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The Development of Photography - Photography has developed immensely throughout the years, and will continue to develop through the use of digital cameras, the constant sharing and sending of photographs, and the availability of editing. Photography is a wonderful tool. Photography helps us document our lives, and remember past experiences. Photography has had a long journey from the very first photograph, to the constant sharing of digital photos, and who knows what the future of photography holds. Light is the basis of photography....   [tags: photograph, camera, editing, digital camera]
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The role of angels in christianity - INTRODUCTION God sent the angel Gabriel to Nazareth, a town in Galilee, to a virgin pledged to be married to a man named Joseph, a descendent of David. The virgin's name was Mary." --Luke 1:26-27, NIV Today we will look at some of the aspects of the Christian doctrine of Angels and their continued role in Christianity and humanity in general. We will discuss the origin of Angels and likewise Demons, their role in both the New and Old Testament and lastly we will discuss the activity of angels in spiritual warfare....   [tags: Spirituality, Angels, Demons]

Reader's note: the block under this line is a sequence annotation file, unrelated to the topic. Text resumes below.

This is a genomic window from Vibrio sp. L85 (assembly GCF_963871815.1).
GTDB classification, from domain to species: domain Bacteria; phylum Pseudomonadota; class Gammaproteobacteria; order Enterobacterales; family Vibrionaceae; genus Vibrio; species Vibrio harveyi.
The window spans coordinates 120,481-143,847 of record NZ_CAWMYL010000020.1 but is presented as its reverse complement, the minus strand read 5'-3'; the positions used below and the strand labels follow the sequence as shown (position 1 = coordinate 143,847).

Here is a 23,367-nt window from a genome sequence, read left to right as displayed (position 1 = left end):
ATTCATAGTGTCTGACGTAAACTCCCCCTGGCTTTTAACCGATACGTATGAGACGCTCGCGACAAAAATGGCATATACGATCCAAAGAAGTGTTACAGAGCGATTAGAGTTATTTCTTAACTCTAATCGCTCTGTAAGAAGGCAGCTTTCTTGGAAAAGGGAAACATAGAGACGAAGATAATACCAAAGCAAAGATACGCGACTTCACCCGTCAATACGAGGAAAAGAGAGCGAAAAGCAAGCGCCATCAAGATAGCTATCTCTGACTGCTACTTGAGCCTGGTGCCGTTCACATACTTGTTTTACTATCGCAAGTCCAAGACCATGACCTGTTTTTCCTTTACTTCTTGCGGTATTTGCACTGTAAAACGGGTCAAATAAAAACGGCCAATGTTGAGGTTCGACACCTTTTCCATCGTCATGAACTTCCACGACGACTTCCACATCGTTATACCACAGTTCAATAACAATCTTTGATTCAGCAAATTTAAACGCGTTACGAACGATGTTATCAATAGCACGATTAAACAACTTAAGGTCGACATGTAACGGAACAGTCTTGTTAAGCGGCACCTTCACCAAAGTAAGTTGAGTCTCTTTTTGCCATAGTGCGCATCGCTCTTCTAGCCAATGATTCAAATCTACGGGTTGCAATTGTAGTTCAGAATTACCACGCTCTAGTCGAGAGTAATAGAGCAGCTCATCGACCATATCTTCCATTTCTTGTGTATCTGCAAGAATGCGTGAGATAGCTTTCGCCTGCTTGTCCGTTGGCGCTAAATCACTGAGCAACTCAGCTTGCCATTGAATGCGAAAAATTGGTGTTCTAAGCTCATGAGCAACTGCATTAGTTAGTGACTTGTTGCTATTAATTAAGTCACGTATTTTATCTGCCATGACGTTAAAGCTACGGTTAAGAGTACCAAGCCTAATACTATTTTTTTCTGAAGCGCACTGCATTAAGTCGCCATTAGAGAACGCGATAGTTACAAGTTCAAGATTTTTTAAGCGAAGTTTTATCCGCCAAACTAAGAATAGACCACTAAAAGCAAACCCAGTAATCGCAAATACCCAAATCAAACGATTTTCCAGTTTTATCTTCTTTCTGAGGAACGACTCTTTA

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The History of GameStop Corporation - History of the Organization “GameStop traces its roots to Babbage’s a small software retailer that started in Dallas, Texas in 1984. The movement that made Babbage’s into GameStop started in 1994 with a series of mergers between Babbage’s and several other software retailers. When Babbage has first merged with software Etc. in 1994, the combined company was named NeoStar Retail, but the two halves continued to operate as if they were separate entities.” (Gamestop Corp, 2013) At the time when the company first started out, they acquired just 800 stores for now....   [tags: business history, development, software]